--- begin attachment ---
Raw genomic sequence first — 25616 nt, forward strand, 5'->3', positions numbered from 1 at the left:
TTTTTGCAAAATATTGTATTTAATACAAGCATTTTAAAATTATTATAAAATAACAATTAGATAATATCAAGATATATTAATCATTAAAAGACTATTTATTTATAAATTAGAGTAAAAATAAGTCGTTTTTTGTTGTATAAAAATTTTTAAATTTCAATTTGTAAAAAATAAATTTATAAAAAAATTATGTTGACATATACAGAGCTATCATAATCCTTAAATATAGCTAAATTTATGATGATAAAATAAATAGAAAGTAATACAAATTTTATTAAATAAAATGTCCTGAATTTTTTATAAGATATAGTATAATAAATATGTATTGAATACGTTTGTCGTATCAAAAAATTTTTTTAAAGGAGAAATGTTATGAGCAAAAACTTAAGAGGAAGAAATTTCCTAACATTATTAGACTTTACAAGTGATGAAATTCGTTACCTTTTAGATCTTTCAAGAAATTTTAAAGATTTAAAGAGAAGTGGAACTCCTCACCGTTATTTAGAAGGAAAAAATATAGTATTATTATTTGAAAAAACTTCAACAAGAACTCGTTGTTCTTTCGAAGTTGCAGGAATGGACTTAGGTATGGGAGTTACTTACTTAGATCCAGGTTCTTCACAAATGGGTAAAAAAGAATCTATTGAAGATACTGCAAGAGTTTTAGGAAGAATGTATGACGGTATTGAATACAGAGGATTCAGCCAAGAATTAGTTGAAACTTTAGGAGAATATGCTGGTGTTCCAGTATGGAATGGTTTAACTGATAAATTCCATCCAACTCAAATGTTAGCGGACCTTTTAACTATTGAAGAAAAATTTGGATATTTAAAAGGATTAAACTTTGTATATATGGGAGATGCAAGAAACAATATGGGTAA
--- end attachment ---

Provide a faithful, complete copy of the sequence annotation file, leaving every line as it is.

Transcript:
Raw genomic sequence first — 25616 nt, forward strand, 5'->3', positions numbered from 1 at the left:
TTTTTGCAAAATATTGTATTTAATACAAGCATTTTAAAATTATTATAAAATAACAATTAGATAATATCAAGATATATTAATCATTAAAAGACTATTTATTTATAAATTAGAGTAAAAATAAGTCGTTTTTTGTTGTATAAAAATTTTTAAATTTCAATTTGTAAAAAATAAATTTATAAAAAAATTATGTTGACATATACAGAGCTATCATAATCCTTAAATATAGCTAAATTTATGATGATAAAATAAATAGAAAGTAATACAAATTTTATTAAATAAAATGTCCTGAATTTTTTATAAGATATAGTATAATAAATATGTATTGAATACGTTTGTCGTATCAAAAAATTTTTTTAAAGGAGAAATGTTATGAGCAAAAACTTAAGAGGAAGAAATTTCCTAACATTATTAGACTTTACAAGTGATGAAATTCGTTACCTTTTAGATCTTTCAAGAAATTTTAAAGATTTAAAGAGAAGTGGAACTCCTCACCGTTATTTAGAAGGAAAAAATATAGTATTATTATTTGAAAAAACTTCAACAAGAACTCGTTGTTCTTTCGAAGTTGCAGGAATGGACTTAGGTATGGGAGTTACTTACTTAGATCCAGGTTCTTCACAAATGGGTAAAAAAGAATCTATTGAAGATACTGCAAGAGTTTTAGGAAGAATGTATGACGGTATTGAATACAGAGGATTCAGCCAAGAATTAGTTGAAACTTTAGGAGAATATGCTGGTGTTCCAGTATGGAATGGTTTAACTGATAAATTCCATCCAACTCAAATGTTAGCGGACCTTTTAACTATTGAAGAAAAATTTGGATATTTAAAAGGATTAAACTTTGTATATATGGGAGATGCAAGAAACAATATGGGTAA